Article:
Nord Stream 1 is set to shut for works on July 11-21, tightening a market that’s seen prices soar in recent weeks. With Moscow having already slashed flows through the pipe to just 40% of capacity, any move to withhold supplies for longer would severely hurt Europe’s efforts to refill stockpiles for winter.
“While we initially assumed a full restoration of NS1 flows following its upcoming maintenance event, we no longer see this as the most probable scenario,” Goldman analysts said in a note. The bank raised its gas-price forecasts for Europe into next year, citing increased risks to supply.
Europe is facing the most severe energy crisis in decades, with Russia — the region’s biggest supplier — curbing shipments amid growing tensions over the war in Ukraine. Benchmark gas prices are trading at the highest level in almost four months, and some major utilities are seeking bailouts while countries race to refill storage sites.
The International Energy Agency on Tuesday warned that a complete cutoff in flows “cannot be excluded” given Russia’s “unpredictable behavior.”
While Goldman sees a total halt in deliveries as unlikely — since it would slash vital revenues for Moscow — the bank raised its third-quarter forecast for benchmark gas futures to 153 euros a megawatt-hour, from 104 euros previously. Prices could rise above 200 euros in a “worst-case scenario” for Nord Stream shipments, it said.
Germany, Europe’s biggest economy, said last month that the drop in flows through Nord Stream would make it difficult to meet stockpiling targets. Officials in Berlin expressed concerns that the pipeline may not return to normal capacity following the scheduled works.
Germany is already preparing for a further disruptions. The country has cut its energy dependence on Russia — which accounted for more than half of its gas imports last year — buying more liquefied natural gas, and importing fuel from Norway at full tilt.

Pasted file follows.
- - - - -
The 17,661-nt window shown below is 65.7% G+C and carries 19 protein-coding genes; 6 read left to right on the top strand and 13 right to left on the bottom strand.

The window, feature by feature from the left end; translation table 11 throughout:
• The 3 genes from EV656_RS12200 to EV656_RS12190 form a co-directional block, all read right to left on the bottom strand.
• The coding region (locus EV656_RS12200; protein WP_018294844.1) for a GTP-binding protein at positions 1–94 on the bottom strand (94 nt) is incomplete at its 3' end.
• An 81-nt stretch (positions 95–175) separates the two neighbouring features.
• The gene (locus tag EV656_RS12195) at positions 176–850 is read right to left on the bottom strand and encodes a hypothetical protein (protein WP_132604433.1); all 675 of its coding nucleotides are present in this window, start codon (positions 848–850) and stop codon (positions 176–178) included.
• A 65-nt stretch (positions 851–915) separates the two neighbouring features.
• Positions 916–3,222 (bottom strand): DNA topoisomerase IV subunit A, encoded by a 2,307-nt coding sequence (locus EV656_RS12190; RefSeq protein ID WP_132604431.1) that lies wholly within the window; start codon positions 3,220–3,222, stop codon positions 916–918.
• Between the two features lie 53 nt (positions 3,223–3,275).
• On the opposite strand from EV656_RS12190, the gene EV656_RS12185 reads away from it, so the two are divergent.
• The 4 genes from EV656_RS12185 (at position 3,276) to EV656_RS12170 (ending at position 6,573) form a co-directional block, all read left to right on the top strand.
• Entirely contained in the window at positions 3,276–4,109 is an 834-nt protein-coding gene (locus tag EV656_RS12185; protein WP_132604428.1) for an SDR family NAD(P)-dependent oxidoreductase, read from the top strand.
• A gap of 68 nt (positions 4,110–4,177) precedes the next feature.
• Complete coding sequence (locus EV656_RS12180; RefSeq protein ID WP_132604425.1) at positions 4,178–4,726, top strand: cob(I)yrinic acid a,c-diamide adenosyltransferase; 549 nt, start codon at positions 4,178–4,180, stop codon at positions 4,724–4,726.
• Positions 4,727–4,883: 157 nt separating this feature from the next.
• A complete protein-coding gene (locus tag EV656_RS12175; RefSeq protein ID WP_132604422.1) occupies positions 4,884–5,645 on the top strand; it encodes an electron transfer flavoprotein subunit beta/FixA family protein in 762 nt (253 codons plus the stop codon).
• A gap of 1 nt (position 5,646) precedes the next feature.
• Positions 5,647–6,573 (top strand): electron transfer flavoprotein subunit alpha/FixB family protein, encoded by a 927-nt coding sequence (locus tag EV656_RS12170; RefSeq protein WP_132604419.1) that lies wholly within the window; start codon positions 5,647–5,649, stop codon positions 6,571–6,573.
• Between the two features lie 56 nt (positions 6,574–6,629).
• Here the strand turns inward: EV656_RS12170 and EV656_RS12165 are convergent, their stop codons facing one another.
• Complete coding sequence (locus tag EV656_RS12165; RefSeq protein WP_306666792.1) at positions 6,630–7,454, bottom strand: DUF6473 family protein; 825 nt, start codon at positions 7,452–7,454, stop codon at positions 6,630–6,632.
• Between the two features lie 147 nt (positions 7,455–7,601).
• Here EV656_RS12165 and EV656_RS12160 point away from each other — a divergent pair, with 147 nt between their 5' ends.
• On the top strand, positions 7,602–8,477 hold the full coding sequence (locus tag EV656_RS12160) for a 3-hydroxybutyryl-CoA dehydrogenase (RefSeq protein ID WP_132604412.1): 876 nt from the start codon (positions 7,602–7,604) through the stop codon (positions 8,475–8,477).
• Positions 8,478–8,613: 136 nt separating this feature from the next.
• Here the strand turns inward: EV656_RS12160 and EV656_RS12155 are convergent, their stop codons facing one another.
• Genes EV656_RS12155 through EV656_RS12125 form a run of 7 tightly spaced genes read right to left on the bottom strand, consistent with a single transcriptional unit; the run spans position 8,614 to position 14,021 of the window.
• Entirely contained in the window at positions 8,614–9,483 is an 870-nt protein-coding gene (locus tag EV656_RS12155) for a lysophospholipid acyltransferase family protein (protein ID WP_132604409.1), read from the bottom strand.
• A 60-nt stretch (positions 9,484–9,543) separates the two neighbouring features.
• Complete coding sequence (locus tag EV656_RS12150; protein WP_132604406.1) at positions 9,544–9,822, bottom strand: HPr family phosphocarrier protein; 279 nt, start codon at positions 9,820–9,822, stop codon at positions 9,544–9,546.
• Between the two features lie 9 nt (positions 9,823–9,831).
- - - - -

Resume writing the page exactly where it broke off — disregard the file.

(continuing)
However, there are limits to the amount of LNG that can be imported, as it takes time to build terminals to receive the fuel, and there is competition with Asia for supply. In the near term, planned labor strikes at several key fields could constrain shipments from Norway.
Before it invaded Ukraine, Russia covered the supply gap during Nord Stream maintenance with higher flows through another major pipeline, Yamal-Europe, which runs through Belarus and Poland. State-run exporter Gazprom PJSC also used its own storage sites in the European Union.
Those options are no longer on the table after Moscow in May imposed sanctions on the Polish owner of the Yamal link and a former Gazprom unit with EU storage capacity.
If the Nord Stream shutdown lasts as planned, Germany can cope with the fuel it receives from other sources, but it may have to slow injections into storage sites and cut re-exports to other partners in the European Union, said Bloomberg Intelligence analyst Patricio Alvarez.
A prolonged cut in Nord Stream flows would see a drop in gas usage by industrial consumers, coupled with increased use of alternative fuels for power, including coal.
Read: German Industry Is the Only Release Valve If Russia Halts Gas
Extended curbs in Nord Stream flows would result in even higher costs, meaning “some level of contract repricing (along with other measures) is inescapable,” according to analysts at UBS Group AG.
Sharp price increases — which could be equivalent to as much as 44% of total industrial gas costs — may be avoided if parts required for the Nord Stream entry point are returned from Canada or if shortfalls are shared with other countries receiving gas via Germany, namely France, the bank said.